There's an award named after one of his characters.

George Herriman was a cartoonist who worked from the 1900s to around 1945 or so. He made a very esoteric comic strip only few people liked and even fewer people understood. Newspaper publisher/tycoon William Randolph Hearst loved his creation: Krazy Kat, and so it ran in syndication in all the papers he controlled.

What was Krazy Kat?

Set in a mythical desert landscape called Coconino County the backgrounds would continually change shape and morph into weird abstract shapes. It was as if you had a crazed stage hand constantly wheeling in and out different backgrounds while the play was in progress.

The main characters:

Starting with a (most of the time) female cat named Krazy. She was in love with a little mouse,,,

... named Ignatz. Ignatz hated Krazy intensely, so much so he would throw bricks at her!

Officer Pup, a dog police officer would routinely arrest Ignatz on charges of disturbing the peace.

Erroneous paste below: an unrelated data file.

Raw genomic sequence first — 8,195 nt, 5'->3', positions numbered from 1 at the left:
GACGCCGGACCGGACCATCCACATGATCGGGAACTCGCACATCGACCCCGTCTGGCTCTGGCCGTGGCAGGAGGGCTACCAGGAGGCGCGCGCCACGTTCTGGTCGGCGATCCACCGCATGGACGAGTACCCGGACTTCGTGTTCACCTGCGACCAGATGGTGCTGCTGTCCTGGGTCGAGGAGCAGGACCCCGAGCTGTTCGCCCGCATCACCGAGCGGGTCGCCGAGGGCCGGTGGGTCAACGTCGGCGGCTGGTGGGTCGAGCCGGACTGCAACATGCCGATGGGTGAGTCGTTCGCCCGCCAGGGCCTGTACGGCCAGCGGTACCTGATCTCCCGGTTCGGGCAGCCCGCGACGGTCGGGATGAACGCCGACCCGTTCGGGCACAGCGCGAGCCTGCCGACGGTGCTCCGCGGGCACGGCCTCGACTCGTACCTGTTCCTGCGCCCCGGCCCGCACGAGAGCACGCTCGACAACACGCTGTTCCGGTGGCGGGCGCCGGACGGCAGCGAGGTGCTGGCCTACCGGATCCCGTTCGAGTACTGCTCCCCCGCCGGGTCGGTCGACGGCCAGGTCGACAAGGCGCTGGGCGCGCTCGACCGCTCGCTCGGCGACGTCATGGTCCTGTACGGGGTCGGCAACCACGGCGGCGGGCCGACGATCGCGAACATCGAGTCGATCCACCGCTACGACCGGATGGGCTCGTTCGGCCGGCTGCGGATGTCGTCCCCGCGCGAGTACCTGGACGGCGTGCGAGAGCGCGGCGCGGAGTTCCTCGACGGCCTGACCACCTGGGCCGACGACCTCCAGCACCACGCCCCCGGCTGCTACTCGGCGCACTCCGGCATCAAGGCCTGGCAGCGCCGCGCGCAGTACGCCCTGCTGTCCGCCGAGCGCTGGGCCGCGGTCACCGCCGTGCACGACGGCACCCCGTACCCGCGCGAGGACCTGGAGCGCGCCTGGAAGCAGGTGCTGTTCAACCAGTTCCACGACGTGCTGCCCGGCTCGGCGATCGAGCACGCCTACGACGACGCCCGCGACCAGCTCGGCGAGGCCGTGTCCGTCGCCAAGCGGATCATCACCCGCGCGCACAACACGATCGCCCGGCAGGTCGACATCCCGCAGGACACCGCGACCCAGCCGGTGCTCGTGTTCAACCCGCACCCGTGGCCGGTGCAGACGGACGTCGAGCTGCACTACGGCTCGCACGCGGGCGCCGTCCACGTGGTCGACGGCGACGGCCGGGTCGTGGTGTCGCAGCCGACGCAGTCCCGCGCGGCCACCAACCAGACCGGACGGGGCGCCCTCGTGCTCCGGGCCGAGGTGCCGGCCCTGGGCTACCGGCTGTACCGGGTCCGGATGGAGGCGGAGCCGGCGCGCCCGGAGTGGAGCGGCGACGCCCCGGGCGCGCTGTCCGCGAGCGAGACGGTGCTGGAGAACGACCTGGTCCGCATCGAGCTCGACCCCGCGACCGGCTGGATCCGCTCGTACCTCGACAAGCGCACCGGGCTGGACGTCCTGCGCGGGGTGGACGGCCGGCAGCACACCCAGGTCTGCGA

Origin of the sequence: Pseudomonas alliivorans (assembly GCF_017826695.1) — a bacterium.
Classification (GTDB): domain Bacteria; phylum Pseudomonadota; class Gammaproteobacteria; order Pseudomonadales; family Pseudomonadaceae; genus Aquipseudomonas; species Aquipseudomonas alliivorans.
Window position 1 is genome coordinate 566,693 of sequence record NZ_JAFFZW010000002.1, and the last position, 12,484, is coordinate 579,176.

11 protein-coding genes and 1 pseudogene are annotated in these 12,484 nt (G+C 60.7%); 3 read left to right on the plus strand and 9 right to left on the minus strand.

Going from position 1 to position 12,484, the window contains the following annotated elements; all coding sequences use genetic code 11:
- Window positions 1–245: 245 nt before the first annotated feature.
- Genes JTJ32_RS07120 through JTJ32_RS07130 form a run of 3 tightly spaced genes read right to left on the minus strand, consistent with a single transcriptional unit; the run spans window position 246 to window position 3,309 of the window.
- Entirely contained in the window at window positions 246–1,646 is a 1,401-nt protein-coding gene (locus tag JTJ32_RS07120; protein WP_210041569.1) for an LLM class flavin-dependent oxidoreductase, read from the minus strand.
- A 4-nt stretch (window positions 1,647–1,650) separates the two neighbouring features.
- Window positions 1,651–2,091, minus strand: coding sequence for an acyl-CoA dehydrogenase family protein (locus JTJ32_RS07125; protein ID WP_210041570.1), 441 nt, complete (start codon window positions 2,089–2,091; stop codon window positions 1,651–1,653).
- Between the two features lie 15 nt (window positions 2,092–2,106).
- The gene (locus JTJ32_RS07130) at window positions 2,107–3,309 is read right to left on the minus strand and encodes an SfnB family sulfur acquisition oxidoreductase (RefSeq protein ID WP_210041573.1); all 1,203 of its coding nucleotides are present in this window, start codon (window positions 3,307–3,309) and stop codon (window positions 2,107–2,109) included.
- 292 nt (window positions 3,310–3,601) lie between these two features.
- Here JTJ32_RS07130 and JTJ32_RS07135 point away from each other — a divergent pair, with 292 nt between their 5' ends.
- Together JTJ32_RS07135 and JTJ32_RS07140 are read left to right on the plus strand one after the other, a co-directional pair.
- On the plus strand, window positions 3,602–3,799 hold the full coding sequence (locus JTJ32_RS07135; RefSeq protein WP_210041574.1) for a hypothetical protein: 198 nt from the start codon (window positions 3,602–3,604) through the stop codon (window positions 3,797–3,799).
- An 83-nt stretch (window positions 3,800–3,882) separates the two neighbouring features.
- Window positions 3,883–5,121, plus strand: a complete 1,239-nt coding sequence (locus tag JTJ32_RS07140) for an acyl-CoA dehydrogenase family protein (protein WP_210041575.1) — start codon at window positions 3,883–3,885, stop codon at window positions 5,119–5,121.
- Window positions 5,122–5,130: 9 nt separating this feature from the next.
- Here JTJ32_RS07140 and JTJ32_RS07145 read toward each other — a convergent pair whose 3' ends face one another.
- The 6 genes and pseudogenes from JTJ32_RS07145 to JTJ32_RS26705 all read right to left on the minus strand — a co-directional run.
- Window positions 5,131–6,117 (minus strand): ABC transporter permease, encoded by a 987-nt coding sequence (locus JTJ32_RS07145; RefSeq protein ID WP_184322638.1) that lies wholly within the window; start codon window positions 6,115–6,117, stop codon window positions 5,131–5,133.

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Zap- POW!

Whenever Krazy's noggin would receive a blow from a brick she'd regard it as a sign of love returned from Ignatz. A good portion of Krazy Kat's storylines involve Ignatz trying to spring himself from prison, or defeat Officer Pup's clever traps to defeat him. Other strips involved groan-worthy puns or mistaken identities. George Herriman worked in a medium so constraining yet his simple style and direct almost blunt choice of rhetoric made it seem Krazy Kat's universe was boundless.


Buy the book.

I do miss the old days of cartoons about a century ago. The rules were still being worked out. A lot more experimentation went into it. Krazy Kat can be viewed online for free in many places, and there's a few books out there too. I would recommend buying the 223 page perfect-bound book put together in 1986 by Patrick McDonnell on Amazon HERE.

The award?

THE IGNATZ. Given out to the best Inkers each year by the Small Press Expo since 1997.

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